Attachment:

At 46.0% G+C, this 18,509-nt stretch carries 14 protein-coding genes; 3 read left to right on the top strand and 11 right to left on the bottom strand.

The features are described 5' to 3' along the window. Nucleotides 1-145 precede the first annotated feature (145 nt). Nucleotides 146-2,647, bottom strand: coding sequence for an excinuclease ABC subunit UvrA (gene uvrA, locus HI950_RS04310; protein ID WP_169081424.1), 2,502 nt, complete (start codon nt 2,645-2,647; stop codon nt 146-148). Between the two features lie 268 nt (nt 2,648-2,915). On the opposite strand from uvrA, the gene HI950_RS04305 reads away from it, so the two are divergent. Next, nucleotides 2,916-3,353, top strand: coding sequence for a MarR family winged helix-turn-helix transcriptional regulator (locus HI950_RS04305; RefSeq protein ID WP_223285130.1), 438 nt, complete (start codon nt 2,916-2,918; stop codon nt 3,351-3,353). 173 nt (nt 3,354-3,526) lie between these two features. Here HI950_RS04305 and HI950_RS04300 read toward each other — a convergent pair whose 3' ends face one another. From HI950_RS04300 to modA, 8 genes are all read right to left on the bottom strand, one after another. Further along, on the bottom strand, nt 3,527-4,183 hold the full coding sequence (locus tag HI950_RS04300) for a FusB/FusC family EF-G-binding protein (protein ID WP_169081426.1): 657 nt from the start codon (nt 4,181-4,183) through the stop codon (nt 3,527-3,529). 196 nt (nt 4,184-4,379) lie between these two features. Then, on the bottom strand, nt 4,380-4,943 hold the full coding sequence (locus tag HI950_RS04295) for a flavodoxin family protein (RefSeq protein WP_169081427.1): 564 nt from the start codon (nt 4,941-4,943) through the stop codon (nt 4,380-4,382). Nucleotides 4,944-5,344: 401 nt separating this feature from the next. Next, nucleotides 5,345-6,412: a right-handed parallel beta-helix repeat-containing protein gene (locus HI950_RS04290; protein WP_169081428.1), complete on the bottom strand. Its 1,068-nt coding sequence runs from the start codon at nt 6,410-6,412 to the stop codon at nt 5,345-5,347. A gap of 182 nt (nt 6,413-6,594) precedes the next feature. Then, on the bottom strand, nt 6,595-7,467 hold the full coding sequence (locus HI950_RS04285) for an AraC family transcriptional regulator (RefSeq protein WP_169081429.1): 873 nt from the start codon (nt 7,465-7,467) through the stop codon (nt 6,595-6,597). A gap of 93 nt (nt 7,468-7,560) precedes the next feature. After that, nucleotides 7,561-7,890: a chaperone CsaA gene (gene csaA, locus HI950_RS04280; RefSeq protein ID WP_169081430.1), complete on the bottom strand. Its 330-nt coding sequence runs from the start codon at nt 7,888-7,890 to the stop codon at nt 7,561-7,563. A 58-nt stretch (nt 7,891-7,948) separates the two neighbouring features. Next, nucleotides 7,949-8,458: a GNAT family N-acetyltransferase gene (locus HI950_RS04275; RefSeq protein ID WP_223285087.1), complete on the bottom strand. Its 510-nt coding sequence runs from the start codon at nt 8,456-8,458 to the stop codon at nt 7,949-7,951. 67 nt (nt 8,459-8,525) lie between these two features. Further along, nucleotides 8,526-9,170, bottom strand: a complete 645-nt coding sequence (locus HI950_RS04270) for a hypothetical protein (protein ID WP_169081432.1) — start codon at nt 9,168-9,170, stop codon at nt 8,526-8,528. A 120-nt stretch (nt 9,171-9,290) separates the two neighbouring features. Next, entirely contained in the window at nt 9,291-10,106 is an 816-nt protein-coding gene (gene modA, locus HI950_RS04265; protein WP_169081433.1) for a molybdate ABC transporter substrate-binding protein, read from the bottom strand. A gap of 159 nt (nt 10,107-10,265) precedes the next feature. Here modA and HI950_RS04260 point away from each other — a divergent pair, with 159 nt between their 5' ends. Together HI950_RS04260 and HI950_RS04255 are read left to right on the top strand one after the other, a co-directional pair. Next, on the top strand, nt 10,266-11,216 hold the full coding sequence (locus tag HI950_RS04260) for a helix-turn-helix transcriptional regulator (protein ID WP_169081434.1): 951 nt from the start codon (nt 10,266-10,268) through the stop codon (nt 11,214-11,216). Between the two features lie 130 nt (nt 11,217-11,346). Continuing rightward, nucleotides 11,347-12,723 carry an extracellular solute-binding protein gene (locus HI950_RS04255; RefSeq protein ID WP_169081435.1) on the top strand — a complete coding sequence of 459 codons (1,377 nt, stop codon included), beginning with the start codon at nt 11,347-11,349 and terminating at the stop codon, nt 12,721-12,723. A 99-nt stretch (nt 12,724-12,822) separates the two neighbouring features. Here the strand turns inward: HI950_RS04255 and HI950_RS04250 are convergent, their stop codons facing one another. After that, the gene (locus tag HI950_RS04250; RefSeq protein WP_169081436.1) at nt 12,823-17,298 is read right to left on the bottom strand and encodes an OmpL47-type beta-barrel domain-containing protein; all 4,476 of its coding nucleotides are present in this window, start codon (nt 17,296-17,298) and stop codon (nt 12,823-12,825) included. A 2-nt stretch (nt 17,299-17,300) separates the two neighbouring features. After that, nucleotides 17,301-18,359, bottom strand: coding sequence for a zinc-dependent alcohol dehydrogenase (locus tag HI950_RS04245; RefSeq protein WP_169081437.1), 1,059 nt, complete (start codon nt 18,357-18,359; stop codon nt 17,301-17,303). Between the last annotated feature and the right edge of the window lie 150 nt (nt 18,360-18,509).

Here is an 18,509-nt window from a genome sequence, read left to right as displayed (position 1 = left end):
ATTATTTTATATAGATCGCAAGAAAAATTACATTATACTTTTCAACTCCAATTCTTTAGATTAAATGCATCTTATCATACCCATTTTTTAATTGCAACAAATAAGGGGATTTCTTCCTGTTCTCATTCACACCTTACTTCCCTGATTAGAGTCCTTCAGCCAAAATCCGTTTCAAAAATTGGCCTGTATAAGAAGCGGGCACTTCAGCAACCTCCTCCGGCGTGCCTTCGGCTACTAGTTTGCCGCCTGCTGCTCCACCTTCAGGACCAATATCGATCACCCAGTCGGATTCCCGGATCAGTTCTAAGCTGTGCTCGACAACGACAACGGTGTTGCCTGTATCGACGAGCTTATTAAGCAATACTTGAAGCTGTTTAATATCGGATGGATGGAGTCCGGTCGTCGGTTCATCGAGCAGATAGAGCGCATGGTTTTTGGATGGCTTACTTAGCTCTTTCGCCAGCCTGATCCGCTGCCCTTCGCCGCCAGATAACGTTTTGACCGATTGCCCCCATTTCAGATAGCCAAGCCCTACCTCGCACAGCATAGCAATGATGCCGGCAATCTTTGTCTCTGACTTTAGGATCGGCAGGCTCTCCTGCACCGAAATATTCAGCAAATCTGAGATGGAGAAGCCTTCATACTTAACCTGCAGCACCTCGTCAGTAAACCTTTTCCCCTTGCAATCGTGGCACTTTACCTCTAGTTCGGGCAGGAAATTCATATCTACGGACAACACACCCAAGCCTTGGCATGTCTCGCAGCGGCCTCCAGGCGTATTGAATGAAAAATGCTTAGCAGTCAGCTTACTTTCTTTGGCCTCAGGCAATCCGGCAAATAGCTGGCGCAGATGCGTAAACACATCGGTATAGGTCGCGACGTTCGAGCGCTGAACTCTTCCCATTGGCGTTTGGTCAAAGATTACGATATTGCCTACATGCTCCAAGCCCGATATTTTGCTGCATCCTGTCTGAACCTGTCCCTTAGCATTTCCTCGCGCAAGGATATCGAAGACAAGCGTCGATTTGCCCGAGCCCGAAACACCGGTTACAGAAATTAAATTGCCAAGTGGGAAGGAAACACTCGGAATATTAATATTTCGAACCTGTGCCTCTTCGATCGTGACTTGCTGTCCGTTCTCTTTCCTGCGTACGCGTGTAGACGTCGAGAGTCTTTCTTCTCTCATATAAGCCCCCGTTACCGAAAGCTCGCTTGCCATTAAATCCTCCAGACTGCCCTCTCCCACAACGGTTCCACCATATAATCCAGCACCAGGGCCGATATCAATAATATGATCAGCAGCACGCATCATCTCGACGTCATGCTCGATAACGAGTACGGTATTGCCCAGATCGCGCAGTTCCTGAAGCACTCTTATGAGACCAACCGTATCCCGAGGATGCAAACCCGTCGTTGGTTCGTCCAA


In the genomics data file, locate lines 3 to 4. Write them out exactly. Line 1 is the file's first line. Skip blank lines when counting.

Here is an 18,509-nt window from a genome sequence, read left to right as displayed (position 1 = left end):
ATTATTTTATATAGATCGCAAGAAAAATTACATTATACTTTTCAACTCCAATTCTTTAGATTAAATGCATCTTATCATACCCATTTTTTAATTGCAACAAATAAGGGGATTTCTTCCTGTTCTCATTCACACCTTACTTCCCTGATTAGAGTCCTTCAGCCAAAATCCGTTTCAAAAATTGGCCTGTATAAGAAGCGGGCACTTCAGCAACCTCCTCCGGCGTGCCTTCGGCTACTAGTTTGCCGCCTGCTGCTCCACCTTCAGGACCAATATCGATCACCCAGTCGGATTCCCGGATCAGTTCTAAGCTGTGCTCGACAACGACAACGGTGTTGCCTGTATCGACGAGCTTATTAAGCAATACTTGAAGCTGTTTAATATCGGATGGATGGAGTCCGGTCGTCGGTTCATCGAGCAGATAGAGCGCATGGTTTTTGGATGGCTTACTTAGCTCTTTCGCCAGCCTGATCCGCTGCCCTTCGCCGCCAGATAACGTTTTGACCGATTGCCCCCATTTCAGATAGCCAAGCCCTACCTCGCACAGCATAGCAATGATGCCGGCAATCTTTGTCTCTGACTTTAGGATCGGCAGGCTCTCCTGCACCGAAATATTCAGCAAATCTGAGATGGAGAAGCCTTCATACTTAACCTGCAGCACCTCGTCAGTAAACCTTTTCCCCTTGCAATCGTGGCACTTTACCTCTAGTTCGGGCAGGAAATTCATATCTACGGACAACACACCCAAGCCTTGGCATGTCTCGCAGCGGCCTCCAGGCGTATTGAATGAAAAATGCTTAGCAGTCAGCTTACTTTCTTTGGCCTCAGGCAATCCGGCAAATAGCTGGCGCAGATGCGTAAACACATCGGTATAGGTCGCGACGTTCGAGCGCTGAACTCTTCCCATTGGCGTTTGGTCAAAGATTACGATATTGCCTACATGCTCCAAGCCCGATATTTTGCTGCATCCTGTCTGAACCTGTCCCTTAGCATTTCCTCGCGCAAGGATATCGAAGACAAGCGTCGATTTGCCCGAGCCCGAAACACCGGTTACAGAAATTAAATTGCCAAGTGGGAAGGAAACACTCGGAATATTAATATTTCGAACCTGTGCCTCTTCGATCGTGACTTGCTGTCCGTTCTCTTTCCTGCGTACGCGTGTAGACGTCGAGAGTCTTTCTTCTCTCATATAAGCCCCCGTTACCGAAAGCTCGCTTGCCATTAAATCCTCCAGACTGCCCTCTCCCACAACGGTTCCACCATATAATCCAGCACCAGGGCCGATATCAATAATATGATCAGCAGCACGCATCATCTCGACGTCATGCTCGATAACGAGTACGGTATTGCCCAGATCGCGCAGTTCCTGAAGCACTCTTATGAGACCAACCGTATCCCGAGGATGCAAACCCGTCGTTGGTTCGTCCAA